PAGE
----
Born Mary Margaret Ferris in London in 1931, Sister Margaret Ferris was a member of the Congregation of the Sisters of St. Joseph, who has spent much of her life furthering her education and ministry. In particular, she has been a reformer and innovator of prayer, community involvement, and spiritual direction at the Congregation. She also published a book titled Compassioning: Basic Counselling Skills for Christian Caregivers in 1993, and various articles pertaining to spiritual direction and community living and involvement.

Sister Margaret Ferris was involved in her local parish at an early age and was especially encouraged in her faith by her grandmother, who lived with the Ferris family. At a young age she began to consider entering religious life. She completed upper school at St. Angela’s College in 1950 and graduated in the first class to ever graduate from Catholic Central High School in 1951. At age twenty-two, after working as a legal secretary, she joined the Congregation of the Sisters of St. Joseph. After the completion of her novitiate, she attended the University of Western Ontario where she completed her B.A. in 1959, and Master’s degree in Education in 1977. In 1959, she began her teaching career as a high school teacher.

She continued to advance in her career in the 1960s. She became vice-principal of St. Patrick’s High School in Sarnia in 1963, and then principal of Mount St. Joseph Academy in 1966. During the 1960s, she continued to further her own education. She studied during the summer months at the University of Notre Dame. There she received a Master’s degree in Science in 1968. She also became a leader of spiritual renewal at the Congregation, which resulted in a strengthening of her own prayer life.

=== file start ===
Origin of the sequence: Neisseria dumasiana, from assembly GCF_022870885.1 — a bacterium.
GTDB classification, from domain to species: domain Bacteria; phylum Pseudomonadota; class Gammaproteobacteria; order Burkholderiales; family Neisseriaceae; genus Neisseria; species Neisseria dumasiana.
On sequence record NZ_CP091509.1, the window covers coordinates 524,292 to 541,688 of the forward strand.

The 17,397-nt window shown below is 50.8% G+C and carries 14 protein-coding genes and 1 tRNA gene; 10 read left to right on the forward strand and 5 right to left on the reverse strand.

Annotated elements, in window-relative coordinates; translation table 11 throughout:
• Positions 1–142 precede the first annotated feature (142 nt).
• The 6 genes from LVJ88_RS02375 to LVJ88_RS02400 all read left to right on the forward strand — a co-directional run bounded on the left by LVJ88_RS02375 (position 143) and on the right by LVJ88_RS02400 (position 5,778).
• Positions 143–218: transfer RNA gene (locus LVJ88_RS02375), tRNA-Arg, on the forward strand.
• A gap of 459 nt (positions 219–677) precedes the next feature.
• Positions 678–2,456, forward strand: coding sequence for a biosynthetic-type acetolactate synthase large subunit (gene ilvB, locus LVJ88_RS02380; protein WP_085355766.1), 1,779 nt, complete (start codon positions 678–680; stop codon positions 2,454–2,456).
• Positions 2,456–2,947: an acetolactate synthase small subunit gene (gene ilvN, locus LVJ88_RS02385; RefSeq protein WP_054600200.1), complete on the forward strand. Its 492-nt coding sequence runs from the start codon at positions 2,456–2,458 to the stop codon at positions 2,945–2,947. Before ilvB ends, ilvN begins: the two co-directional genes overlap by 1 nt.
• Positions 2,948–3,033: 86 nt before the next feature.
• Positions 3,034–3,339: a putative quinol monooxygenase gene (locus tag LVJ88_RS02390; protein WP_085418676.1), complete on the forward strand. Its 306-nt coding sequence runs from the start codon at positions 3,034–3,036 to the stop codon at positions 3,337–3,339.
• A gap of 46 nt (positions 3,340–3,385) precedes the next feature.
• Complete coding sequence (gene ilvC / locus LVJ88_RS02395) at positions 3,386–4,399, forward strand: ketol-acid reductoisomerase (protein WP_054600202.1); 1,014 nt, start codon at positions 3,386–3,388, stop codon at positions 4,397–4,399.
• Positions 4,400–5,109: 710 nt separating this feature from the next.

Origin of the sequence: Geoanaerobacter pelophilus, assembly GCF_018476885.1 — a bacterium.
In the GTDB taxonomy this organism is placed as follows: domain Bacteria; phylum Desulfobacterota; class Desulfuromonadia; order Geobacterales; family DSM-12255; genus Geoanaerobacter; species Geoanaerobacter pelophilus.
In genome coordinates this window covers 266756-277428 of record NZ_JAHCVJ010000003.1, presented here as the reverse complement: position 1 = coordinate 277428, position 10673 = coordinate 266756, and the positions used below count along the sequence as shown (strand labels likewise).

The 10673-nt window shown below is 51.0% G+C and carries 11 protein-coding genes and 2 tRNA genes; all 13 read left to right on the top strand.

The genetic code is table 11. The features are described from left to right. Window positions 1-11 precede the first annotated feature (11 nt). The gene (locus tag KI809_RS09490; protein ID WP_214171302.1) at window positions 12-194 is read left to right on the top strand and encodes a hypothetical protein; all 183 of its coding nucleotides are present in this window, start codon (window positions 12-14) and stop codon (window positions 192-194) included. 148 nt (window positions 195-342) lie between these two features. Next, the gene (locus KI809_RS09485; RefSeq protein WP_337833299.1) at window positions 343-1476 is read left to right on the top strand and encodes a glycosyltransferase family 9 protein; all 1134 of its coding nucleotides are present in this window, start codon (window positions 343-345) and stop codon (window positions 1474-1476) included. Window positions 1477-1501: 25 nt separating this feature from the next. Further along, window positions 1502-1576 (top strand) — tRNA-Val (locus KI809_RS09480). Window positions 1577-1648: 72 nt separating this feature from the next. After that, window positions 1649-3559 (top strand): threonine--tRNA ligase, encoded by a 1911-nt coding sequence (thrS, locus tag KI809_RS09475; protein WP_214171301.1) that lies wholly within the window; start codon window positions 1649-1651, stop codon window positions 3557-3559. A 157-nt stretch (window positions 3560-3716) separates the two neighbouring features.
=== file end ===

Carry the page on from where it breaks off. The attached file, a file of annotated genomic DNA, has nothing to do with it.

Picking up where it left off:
In 1972, she resigned as principal of Mount St. Joseph Academy, and with three other Sisters, established Internos, a home for troubled teenage girls, who experienced family difficulties or substance abuse. Her ministry evolved as she became exposed to, and involved in family and community life. In 1977, she became Director of the Congregation’s Medaille Retreat House. During this time, she was also completing her Master’s degree in Counselling at the University of Western Ontario part-time. During this time, she continued to broaden her experience and understanding of spiritual direction and contemplative spirituality.

In 1978, she was elected to the Congregation’s General Council while still maintaining her position at the Retreat House where she worked alongside individuals of other Christian denominations. In 1984, she studied for a year at the Institute for Creation-Centred Spirituality in California where she obtained a Master’s degree in Spirituality and Culture. She marks this as the richest experience of community in her life, which strengthened and broadened her own spiritual understanding and life.

When she returned to London in 1985, she was asked to join St. Peter’s Seminary as a faculty member in the positions of teacher, counsellor, and Formation Director for Lay Ministry. This was another fulfilling experience for Sister Margaret Ferris as she was able to influence the development of the Church and to give empowerment/influence to the laity. She held this position for over ten years. In 1992 she obtained her Doctor of Ministry in Spiritual Direction at the Graduate Theological Foundation, and in 2007 she received an honorary Doctor of Divinity Degree from the same institution.

Sister Margaret Ferris also dedicated a portion of her life to travelling. From 1959-1963, she made various trips around Ontario and northern U.S.A. In 1981, she travelled to Peru and Florida. In 1990, she and other Sisters visited Rome where she also met Pope John Paul II and received a rosary from him. In 2003, she made a pilgrimage to Le Puy, France, from where the Sisters of St. Joseph originally came. In 2004, she was honoured as one of the seven Golden Jubilarians in the Congregation.

Formation

  • Corporate body
  • 1868-2012